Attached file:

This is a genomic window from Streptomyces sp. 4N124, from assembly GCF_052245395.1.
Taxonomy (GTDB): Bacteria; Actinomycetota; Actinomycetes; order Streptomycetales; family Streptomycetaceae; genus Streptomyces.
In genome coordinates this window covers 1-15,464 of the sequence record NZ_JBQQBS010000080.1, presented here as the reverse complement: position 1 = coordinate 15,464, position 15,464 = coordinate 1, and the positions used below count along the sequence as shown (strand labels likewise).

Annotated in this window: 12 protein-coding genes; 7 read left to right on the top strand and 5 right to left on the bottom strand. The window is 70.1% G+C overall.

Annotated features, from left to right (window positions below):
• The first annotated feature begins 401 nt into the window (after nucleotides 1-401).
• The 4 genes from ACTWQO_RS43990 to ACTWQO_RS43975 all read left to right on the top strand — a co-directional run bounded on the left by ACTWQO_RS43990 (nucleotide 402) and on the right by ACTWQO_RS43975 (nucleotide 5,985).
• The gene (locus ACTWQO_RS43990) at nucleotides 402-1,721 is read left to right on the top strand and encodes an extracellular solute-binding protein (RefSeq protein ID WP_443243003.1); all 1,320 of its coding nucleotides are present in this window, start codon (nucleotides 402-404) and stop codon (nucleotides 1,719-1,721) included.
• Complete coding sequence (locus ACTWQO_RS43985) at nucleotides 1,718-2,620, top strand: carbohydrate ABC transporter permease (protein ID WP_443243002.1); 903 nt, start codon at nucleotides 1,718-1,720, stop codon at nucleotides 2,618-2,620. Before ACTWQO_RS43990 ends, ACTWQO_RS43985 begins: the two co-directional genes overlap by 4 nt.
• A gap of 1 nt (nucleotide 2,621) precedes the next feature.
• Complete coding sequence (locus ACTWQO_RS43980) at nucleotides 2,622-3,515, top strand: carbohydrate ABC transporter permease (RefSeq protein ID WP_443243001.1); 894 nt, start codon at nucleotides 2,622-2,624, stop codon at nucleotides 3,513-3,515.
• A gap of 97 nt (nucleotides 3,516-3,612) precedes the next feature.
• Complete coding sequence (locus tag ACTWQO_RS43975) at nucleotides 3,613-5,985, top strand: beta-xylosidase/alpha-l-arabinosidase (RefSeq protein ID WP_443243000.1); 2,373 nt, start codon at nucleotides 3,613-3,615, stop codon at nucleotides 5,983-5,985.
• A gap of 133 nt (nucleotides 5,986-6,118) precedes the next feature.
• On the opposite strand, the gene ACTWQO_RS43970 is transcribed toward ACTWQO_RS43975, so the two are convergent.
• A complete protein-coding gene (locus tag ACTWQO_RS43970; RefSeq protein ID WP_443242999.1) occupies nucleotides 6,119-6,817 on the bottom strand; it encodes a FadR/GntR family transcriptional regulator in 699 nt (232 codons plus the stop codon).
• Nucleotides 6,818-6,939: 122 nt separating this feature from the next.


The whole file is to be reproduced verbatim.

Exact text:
This is a genomic window from Streptomyces sp. 4N124, from assembly GCF_052245395.1.
Taxonomy (GTDB): Bacteria; Actinomycetota; Actinomycetes; order Streptomycetales; family Streptomycetaceae; genus Streptomyces.
In genome coordinates this window covers 1-15,464 of the sequence record NZ_JBQQBS010000080.1, presented here as the reverse complement: position 1 = coordinate 15,464, position 15,464 = coordinate 1, and the positions used below count along the sequence as shown (strand labels likewise).

Annotated in this window: 12 protein-coding genes; 7 read left to right on the top strand and 5 right to left on the bottom strand. The window is 70.1% G+C overall.

Annotated features, from left to right (window positions below):
• The first annotated feature begins 401 nt into the window (after nucleotides 1-401).
• The 4 genes from ACTWQO_RS43990 to ACTWQO_RS43975 all read left to right on the top strand — a co-directional run bounded on the left by ACTWQO_RS43990 (nucleotide 402) and on the right by ACTWQO_RS43975 (nucleotide 5,985).
• The gene (locus ACTWQO_RS43990) at nucleotides 402-1,721 is read left to right on the top strand and encodes an extracellular solute-binding protein (RefSeq protein ID WP_443243003.1); all 1,320 of its coding nucleotides are present in this window, start codon (nucleotides 402-404) and stop codon (nucleotides 1,719-1,721) included.
• Complete coding sequence (locus ACTWQO_RS43985) at nucleotides 1,718-2,620, top strand: carbohydrate ABC transporter permease (protein ID WP_443243002.1); 903 nt, start codon at nucleotides 1,718-1,720, stop codon at nucleotides 2,618-2,620. Before ACTWQO_RS43990 ends, ACTWQO_RS43985 begins: the two co-directional genes overlap by 4 nt.
• A gap of 1 nt (nucleotide 2,621) precedes the next feature.
• Complete coding sequence (locus ACTWQO_RS43980) at nucleotides 2,622-3,515, top strand: carbohydrate ABC transporter permease (RefSeq protein ID WP_443243001.1); 894 nt, start codon at nucleotides 2,622-2,624, stop codon at nucleotides 3,513-3,515.
• A gap of 97 nt (nucleotides 3,516-3,612) precedes the next feature.
• Complete coding sequence (locus tag ACTWQO_RS43975) at nucleotides 3,613-5,985, top strand: beta-xylosidase/alpha-l-arabinosidase (RefSeq protein ID WP_443243000.1); 2,373 nt, start codon at nucleotides 3,613-3,615, stop codon at nucleotides 5,983-5,985.
• A gap of 133 nt (nucleotides 5,986-6,118) precedes the next feature.
• On the opposite strand, the gene ACTWQO_RS43970 is transcribed toward ACTWQO_RS43975, so the two are convergent.
• A complete protein-coding gene (locus tag ACTWQO_RS43970; RefSeq protein ID WP_443242999.1) occupies nucleotides 6,119-6,817 on the bottom strand; it encodes a FadR/GntR family transcriptional regulator in 699 nt (232 codons plus the stop codon).
• Nucleotides 6,818-6,939: 122 nt separating this feature from the next.